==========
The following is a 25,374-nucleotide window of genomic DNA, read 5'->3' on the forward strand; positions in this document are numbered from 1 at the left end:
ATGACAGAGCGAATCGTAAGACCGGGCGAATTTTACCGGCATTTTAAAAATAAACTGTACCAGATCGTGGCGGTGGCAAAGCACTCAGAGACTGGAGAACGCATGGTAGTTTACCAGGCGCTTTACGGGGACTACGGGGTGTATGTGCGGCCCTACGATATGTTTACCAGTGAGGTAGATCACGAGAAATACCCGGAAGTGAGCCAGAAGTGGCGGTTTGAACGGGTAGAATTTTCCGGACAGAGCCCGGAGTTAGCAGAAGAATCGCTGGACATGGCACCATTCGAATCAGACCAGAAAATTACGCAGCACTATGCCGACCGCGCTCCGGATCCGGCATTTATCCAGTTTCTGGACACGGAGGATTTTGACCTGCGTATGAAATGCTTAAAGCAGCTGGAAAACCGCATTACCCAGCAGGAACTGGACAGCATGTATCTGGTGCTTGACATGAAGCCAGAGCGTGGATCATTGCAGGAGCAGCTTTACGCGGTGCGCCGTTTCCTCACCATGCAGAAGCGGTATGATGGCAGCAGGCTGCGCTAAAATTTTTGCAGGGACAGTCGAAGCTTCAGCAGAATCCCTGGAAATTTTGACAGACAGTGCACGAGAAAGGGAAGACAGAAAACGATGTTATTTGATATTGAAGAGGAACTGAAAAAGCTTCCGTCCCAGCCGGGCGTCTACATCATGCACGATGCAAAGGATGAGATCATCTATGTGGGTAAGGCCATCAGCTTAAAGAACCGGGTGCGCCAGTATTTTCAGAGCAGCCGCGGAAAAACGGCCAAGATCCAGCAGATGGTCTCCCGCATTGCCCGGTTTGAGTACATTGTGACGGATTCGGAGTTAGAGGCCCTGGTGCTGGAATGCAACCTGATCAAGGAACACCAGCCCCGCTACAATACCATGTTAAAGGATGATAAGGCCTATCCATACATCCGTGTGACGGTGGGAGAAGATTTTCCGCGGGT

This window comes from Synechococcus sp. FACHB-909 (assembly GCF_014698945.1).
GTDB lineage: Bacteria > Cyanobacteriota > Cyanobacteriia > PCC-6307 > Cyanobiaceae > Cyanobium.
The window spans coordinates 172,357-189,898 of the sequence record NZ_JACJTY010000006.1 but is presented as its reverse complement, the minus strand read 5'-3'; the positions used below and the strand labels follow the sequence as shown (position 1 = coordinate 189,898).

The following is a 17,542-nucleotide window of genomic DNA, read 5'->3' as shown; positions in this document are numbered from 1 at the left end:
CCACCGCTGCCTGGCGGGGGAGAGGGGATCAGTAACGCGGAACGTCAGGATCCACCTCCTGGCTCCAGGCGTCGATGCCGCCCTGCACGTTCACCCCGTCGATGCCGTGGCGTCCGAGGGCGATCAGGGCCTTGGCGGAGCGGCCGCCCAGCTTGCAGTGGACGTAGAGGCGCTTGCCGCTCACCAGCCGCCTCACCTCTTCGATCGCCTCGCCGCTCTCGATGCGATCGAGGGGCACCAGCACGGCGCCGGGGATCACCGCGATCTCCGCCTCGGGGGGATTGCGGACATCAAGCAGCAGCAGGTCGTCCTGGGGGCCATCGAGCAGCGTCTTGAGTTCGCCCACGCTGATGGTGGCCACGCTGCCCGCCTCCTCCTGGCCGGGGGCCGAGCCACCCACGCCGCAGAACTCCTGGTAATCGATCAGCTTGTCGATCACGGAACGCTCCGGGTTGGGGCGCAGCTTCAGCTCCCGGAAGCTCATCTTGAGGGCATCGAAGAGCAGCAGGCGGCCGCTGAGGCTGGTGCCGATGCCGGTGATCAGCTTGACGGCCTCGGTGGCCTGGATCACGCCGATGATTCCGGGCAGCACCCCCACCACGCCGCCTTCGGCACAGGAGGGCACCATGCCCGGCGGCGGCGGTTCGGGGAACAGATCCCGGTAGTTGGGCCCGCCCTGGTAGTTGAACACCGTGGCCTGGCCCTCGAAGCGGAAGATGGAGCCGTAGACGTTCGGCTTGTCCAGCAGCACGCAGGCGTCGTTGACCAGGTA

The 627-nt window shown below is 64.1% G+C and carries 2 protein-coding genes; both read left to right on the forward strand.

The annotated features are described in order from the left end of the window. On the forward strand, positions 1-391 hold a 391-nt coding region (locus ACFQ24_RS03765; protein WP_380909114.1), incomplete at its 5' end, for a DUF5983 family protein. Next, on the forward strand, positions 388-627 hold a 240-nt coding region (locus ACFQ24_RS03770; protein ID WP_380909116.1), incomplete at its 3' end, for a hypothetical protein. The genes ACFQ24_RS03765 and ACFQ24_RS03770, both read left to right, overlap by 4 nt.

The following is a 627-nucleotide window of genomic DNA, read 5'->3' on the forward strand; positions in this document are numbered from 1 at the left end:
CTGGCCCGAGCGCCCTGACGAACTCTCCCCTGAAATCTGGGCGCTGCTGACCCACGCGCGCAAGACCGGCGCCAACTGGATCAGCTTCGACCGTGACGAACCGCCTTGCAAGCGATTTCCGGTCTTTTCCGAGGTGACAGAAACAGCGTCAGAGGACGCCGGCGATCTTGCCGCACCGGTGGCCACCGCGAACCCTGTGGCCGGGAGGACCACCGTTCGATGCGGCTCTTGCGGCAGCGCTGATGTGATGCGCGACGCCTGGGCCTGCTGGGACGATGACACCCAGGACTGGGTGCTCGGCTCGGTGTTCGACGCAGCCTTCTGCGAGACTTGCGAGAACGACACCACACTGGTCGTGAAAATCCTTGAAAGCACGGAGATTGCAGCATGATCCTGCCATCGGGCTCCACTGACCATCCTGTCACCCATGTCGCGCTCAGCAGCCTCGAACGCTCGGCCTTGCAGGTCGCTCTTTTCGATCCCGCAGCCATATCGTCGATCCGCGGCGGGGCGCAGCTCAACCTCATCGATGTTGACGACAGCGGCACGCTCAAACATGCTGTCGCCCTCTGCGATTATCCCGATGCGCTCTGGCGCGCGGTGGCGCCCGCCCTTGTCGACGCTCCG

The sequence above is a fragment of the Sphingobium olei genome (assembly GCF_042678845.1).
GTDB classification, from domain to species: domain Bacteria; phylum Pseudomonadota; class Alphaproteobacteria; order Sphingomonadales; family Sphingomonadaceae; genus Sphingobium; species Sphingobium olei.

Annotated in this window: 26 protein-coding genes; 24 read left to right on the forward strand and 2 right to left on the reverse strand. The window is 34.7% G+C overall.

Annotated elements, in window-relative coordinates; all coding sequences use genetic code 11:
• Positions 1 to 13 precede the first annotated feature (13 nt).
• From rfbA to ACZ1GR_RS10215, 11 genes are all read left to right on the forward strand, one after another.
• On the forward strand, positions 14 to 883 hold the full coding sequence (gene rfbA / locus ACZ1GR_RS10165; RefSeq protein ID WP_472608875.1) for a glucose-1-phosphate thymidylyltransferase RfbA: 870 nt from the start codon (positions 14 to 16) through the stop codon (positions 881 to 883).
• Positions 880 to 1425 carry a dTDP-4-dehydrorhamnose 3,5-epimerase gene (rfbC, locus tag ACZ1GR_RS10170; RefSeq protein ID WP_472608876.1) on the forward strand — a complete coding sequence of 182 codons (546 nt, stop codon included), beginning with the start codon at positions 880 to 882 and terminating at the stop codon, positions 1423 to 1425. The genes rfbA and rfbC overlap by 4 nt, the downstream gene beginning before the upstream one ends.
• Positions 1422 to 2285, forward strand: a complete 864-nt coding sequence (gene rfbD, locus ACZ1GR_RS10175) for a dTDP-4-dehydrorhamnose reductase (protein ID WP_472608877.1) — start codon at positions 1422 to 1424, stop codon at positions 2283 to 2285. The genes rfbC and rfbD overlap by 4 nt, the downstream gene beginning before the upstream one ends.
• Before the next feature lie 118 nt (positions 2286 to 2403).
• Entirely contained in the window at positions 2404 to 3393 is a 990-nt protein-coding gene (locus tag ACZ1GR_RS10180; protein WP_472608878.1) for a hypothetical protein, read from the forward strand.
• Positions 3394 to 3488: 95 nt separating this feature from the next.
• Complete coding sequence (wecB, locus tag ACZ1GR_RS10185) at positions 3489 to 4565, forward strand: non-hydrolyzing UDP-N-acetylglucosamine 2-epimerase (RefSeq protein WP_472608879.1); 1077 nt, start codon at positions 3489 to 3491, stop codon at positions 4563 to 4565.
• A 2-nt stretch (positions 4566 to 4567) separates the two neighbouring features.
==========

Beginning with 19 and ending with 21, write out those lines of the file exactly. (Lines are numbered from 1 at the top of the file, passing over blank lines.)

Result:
• Positions 880 to 1425 carry a dTDP-4-dehydrorhamnose 3,5-epimerase gene (rfbC, locus tag ACZ1GR_RS10170; RefSeq protein ID WP_472608876.1) on the forward strand — a complete coding sequence of 182 codons (546 nt, stop codon included), beginning with the start codon at positions 880 to 882 and terminating at the stop codon, positions 1423 to 1425. The genes rfbA and rfbC overlap by 4 nt, the downstream gene beginning before the upstream one ends.
• Positions 1422 to 2285, forward strand: a complete 864-nt coding sequence (gene rfbD, locus ACZ1GR_RS10175) for a dTDP-4-dehydrorhamnose reductase (protein ID WP_472608877.1) — start codon at positions 1422 to 1424, stop codon at positions 2283 to 2285. The genes rfbC and rfbD overlap by 4 nt, the downstream gene beginning before the upstream one ends.
• Before the next feature lie 118 nt (positions 2286 to 2403).